Resistance is fertile
By Michael Roberts
Jean-Pierre Melville managed to lure the rights to the classic novella of the French Resistance by Vercours from the clutches of well-known actor Louis Jouvert, by the audacious act of informing the author he was making the film regardless. Melville, an ex-resistance fighter himself, then colluded with the demanding author, even filming on location at the writer's house, in order to create a film sympathetic to the author's vision. Vercour's conditions were so strict that Melville had to consent to a pre-release screening to resistance luminaries, and if they disapproved of the end result Vercours had the right to destroy the negative, if not the rights were officially his! Mon Dieu, no pressure then.... Melville cast Howard Vernon in the difficult part of Commandant von Ebrennac, the German officer who invades the cosy house of elderly Frenchman (Jean-Marie Robain) and his striking young niece (Nicole Stéphane) and gave a young cinematographer named Henri Decaë, who then took a front row seat to view the birth of the Nouvelle Vague.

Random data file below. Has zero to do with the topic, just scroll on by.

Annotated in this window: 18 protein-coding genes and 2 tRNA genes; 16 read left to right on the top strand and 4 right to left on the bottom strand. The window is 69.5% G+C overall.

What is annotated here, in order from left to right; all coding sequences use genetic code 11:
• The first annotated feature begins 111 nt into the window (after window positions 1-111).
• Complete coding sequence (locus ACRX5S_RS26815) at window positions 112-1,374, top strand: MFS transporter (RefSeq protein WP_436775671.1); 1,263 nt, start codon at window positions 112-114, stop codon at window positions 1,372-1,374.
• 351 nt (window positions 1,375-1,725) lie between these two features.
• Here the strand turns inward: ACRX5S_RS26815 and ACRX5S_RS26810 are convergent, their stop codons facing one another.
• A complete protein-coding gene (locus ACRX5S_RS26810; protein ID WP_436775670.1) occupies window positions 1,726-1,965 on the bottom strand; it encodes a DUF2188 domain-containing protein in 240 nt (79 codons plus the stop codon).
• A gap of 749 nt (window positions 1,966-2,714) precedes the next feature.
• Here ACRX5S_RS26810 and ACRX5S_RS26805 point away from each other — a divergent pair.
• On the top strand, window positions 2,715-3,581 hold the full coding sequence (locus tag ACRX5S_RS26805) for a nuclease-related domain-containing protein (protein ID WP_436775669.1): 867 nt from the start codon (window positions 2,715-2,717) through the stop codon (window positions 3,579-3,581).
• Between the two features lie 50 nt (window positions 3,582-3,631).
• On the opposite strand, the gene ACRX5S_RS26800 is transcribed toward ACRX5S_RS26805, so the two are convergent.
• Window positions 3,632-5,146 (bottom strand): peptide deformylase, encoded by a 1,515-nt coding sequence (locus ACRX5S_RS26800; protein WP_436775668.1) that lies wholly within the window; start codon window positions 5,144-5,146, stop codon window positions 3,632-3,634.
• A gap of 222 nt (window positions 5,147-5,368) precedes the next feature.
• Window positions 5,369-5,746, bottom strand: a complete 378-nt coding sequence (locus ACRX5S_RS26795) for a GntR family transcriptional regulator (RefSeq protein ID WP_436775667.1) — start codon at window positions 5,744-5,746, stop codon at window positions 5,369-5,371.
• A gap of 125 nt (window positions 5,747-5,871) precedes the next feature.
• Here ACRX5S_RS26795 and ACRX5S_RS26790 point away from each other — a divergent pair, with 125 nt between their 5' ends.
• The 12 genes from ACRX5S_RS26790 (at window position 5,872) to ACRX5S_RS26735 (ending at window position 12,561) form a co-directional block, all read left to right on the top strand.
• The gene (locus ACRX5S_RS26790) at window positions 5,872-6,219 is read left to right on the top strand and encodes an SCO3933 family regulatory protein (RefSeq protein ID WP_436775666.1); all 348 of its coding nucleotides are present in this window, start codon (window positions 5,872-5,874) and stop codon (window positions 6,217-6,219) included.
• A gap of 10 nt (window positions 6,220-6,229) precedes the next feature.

Ebrennac makes an entrance worthy of Dracula, Melville choosing to light his striking features from below, as if to announce an invader from another world. The old man and the niece decide to take a passive stance, forced, as they are to house the intruder, and further they refuse to talk to him or even acknowledge his presence. Ebrennac proves to be a cultured and decent man, and this gives the pair pause for thought as the Nazi officer and Francophile confounds their expectations. Ebrennac waxes lyrical about French literature and German music, "Bach could only be a German", in long soliloquies and one-sided conversations. Ebrennac leaves the house twice, to make visits to his idealised Paris, the first time he is enraptured, seeing the city as he'd always dreamed of it, the epicentre of beauty and culture. Ebrennac's association with other Nazi officers taints the second visit, and he finally awakens to the fact that not all Germans share his romantic aspirations for France.